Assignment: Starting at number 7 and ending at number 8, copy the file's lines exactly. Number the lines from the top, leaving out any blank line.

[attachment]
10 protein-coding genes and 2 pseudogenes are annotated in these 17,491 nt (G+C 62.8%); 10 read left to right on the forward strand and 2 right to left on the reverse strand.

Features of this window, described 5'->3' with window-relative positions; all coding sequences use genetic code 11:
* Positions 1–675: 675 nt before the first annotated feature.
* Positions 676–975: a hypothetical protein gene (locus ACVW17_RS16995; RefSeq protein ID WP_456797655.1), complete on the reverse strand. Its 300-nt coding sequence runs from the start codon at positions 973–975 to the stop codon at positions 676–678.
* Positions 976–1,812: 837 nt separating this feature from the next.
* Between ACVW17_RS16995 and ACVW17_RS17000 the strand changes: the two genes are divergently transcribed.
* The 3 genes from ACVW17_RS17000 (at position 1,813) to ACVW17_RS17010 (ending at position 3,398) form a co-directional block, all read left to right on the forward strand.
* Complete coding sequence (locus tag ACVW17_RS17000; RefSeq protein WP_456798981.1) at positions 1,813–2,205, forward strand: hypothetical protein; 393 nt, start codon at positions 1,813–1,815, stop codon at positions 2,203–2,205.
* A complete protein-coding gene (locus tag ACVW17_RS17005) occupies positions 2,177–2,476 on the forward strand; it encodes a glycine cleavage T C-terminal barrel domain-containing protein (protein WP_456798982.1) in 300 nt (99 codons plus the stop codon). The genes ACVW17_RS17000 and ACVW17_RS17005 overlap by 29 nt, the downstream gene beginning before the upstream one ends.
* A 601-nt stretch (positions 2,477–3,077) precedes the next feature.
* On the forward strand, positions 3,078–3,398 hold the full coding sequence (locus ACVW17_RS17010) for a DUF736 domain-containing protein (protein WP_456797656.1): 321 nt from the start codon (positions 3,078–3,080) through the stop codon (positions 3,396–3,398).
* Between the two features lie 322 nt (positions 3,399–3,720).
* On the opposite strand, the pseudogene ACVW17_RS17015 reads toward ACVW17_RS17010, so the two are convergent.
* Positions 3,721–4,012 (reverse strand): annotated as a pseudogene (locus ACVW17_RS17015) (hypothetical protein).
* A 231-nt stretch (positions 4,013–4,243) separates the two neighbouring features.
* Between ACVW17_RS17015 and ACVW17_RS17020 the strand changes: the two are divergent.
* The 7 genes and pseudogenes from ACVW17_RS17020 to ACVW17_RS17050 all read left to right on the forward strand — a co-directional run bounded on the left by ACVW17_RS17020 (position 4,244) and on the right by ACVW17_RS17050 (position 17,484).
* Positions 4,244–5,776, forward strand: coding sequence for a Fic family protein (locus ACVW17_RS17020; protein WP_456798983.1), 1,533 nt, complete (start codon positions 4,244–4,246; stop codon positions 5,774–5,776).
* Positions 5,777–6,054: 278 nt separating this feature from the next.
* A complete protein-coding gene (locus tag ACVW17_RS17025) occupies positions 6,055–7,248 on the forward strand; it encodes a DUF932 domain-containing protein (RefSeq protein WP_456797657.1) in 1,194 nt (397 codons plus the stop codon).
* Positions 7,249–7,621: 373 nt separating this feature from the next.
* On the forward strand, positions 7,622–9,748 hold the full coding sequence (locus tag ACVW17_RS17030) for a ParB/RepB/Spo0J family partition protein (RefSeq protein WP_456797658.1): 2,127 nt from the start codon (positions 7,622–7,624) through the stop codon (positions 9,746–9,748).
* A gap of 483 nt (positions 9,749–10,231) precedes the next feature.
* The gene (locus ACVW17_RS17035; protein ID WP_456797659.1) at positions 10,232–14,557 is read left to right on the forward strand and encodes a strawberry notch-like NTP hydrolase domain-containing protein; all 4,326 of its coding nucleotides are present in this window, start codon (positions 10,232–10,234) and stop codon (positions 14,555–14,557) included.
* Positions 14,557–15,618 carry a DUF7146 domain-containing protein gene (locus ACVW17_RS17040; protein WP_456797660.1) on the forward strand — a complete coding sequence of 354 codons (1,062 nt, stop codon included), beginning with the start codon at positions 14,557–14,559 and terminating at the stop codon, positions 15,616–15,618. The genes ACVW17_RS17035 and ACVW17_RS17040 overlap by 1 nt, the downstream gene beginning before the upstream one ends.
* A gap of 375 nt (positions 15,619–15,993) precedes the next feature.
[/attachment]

* The 3 genes from ACVW17_RS17000 (at position 1,813) to ACVW17_RS17010 (ending at position 3,398) form a co-directional block, all read left to right on the forward strand.
* Complete coding sequence (locus tag ACVW17_RS17000; RefSeq protein WP_456798981.1) at positions 1,813–2,205, forward strand: hypothetical protein; 393 nt, start codon at positions 1,813–1,815, stop codon at positions 2,203–2,205.